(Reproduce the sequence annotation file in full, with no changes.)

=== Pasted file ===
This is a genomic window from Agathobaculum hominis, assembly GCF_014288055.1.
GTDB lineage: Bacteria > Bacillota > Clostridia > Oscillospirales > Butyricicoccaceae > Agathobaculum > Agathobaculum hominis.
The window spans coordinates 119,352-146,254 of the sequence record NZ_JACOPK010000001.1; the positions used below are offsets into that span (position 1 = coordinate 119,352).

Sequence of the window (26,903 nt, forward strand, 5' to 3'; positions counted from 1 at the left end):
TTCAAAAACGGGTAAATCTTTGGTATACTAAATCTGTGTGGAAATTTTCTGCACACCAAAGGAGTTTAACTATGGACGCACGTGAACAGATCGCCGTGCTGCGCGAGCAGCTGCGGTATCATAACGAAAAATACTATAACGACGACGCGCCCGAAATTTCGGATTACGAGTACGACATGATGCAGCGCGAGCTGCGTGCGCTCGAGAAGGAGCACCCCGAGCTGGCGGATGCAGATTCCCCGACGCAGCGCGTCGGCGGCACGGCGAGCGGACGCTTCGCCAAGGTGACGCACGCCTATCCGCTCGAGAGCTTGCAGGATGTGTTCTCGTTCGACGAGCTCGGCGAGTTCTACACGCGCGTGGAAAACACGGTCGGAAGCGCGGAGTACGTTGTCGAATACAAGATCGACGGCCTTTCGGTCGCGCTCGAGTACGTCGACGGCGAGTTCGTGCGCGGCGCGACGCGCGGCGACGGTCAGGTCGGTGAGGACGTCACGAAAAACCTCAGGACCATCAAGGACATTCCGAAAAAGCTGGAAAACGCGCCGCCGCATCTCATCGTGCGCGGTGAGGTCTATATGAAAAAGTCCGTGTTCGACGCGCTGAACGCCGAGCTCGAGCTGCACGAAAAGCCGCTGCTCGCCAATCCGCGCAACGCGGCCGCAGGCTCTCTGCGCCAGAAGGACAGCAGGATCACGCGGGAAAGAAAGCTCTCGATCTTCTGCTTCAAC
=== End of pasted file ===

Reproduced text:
This is a genomic window from Agathobaculum hominis, assembly GCF_014288055.1.
GTDB lineage: Bacteria > Bacillota > Clostridia > Oscillospirales > Butyricicoccaceae > Agathobaculum > Agathobaculum hominis.
The window spans coordinates 119,352-146,254 of the sequence record NZ_JACOPK010000001.1; the positions used below are offsets into that span (position 1 = coordinate 119,352).

Sequence of the window (26,903 nt, forward strand, 5' to 3'; positions counted from 1 at the left end):
TTCAAAAACGGGTAAATCTTTGGTATACTAAATCTGTGTGGAAATTTTCTGCACACCAAAGGAGTTTAACTATGGACGCACGTGAACAGATCGCCGTGCTGCGCGAGCAGCTGCGGTATCATAACGAAAAATACTATAACGACGACGCGCCCGAAATTTCGGATTACGAGTACGACATGATGCAGCGCGAGCTGCGTGCGCTCGAGAAGGAGCACCCCGAGCTGGCGGATGCAGATTCCCCGACGCAGCGCGTCGGCGGCACGGCGAGCGGACGCTTCGCCAAGGTGACGCACGCCTATCCGCTCGAGAGCTTGCAGGATGTGTTCTCGTTCGACGAGCTCGGCGAGTTCTACACGCGCGTGGAAAACACGGTCGGAAGCGCGGAGTACGTTGTCGAATACAAGATCGACGGCCTTTCGGTCGCGCTCGAGTACGTCGACGGCGAGTTCGTGCGCGGCGCGACGCGCGGCGACGGTCAGGTCGGTGAGGACGTCACGAAAAACCTCAGGACCATCAAGGACATTCCGAAAAAGCTGGAAAACGCGCCGCCGCATCTCATCGTGCGCGGTGAGGTCTATATGAAAAAGTCCGTGTTCGACGCGCTGAACGCCGAGCTCGAGCTGCACGAAAAGCCGCTGCTCGCCAATCCGCGCAACGCGGCCGCAGGCTCTCTGCGCCAGAAGGACAGCAGGATCACGCGGGAAAGAAAGCTCTCGATCTTCTGCTTCAAC